Singh becomes Indian PM again

Indian president Pratibha Patil today appointed Manmohan Singh as prime minister for a second consecutive term.

Indian president Pratibha Patil today appointed Manmohan Singh as prime minister for a second consecutive term.

He will be sworn in on Friday at the Rashtrapati Bhawan, the president’s official residence in New Delhi.

Ms Patil handed over a letter to the PM when he visited her along with Congress Party president Sonia Gandhi. “I have the pleasure to appoint you the prime minister and request you to advise me on the names of the others to be appointed to the council of ministers,” she wrote.

“I propose to administer the oath of office and secrecy to you on Friday, 22nd May 2009 at the Rashtrapati Bhawan at a mutually convenient time,” she added.

Mr Singh did not say whether MPs outside the pre-poll alliance would be included in the new cabinet, but only said: “You will come to know in due course of time.”

Key partners of the Congress met at Mrs Gandhi’s residence earlier today to decide on ministerial berths. She was re-elected leader of the Congress-led United Progressive Alliance (UPA) during the meeting.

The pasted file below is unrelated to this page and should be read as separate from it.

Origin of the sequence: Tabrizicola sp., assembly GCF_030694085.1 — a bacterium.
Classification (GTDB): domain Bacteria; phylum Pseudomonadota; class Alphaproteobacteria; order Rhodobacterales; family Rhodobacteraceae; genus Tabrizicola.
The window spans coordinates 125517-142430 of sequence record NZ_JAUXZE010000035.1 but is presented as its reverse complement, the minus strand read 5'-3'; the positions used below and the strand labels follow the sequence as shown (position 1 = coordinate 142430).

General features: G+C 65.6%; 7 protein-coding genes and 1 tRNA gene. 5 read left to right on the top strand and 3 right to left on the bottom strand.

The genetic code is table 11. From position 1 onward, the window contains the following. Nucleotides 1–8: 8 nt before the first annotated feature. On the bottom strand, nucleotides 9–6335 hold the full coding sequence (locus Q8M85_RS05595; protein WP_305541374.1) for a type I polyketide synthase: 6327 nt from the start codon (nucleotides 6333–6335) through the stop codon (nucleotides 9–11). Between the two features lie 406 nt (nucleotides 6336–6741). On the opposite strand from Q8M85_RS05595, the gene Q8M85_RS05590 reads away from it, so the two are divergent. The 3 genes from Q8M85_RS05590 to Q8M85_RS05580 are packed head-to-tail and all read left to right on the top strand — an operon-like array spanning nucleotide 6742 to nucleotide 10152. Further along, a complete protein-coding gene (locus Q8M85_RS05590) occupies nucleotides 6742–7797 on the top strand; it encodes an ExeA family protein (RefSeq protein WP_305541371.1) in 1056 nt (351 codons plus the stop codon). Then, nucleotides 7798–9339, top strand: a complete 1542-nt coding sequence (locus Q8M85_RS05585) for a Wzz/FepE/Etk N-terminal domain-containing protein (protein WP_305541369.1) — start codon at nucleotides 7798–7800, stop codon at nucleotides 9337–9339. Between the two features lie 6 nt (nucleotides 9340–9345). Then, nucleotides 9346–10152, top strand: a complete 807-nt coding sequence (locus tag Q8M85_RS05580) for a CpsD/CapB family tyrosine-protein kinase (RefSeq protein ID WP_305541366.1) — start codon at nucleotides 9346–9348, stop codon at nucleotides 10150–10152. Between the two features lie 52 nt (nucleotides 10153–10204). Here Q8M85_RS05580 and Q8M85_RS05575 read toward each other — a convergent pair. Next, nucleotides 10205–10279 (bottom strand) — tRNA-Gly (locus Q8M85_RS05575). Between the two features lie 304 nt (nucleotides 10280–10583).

The UPA won 262 seats of the required 272 to form the government when results of the month-long elections were declared on May 16. Analysts suggest that power-sharing may create complications as the coalition still needs support of 10 more MPs to complete the majority.

The Congress Party emerged as a single largest party defying the predictions of a fractured mandate.

Businessmen have hailed the rejection of communist parties as they see a more liberal business sentiment with the UPA now able to pass reforms without opposition from the left parties.

It will allow the newly-elected prime minister to pursue key reforms in insurance, pension funds, banking and retail.

The country’s stock market surged 17% as a result of the election outcome. The new government is regarded as more stable after the past three elections have resulted in hung parliaments where too many opinions had to be sought and too many views taken into consideration.

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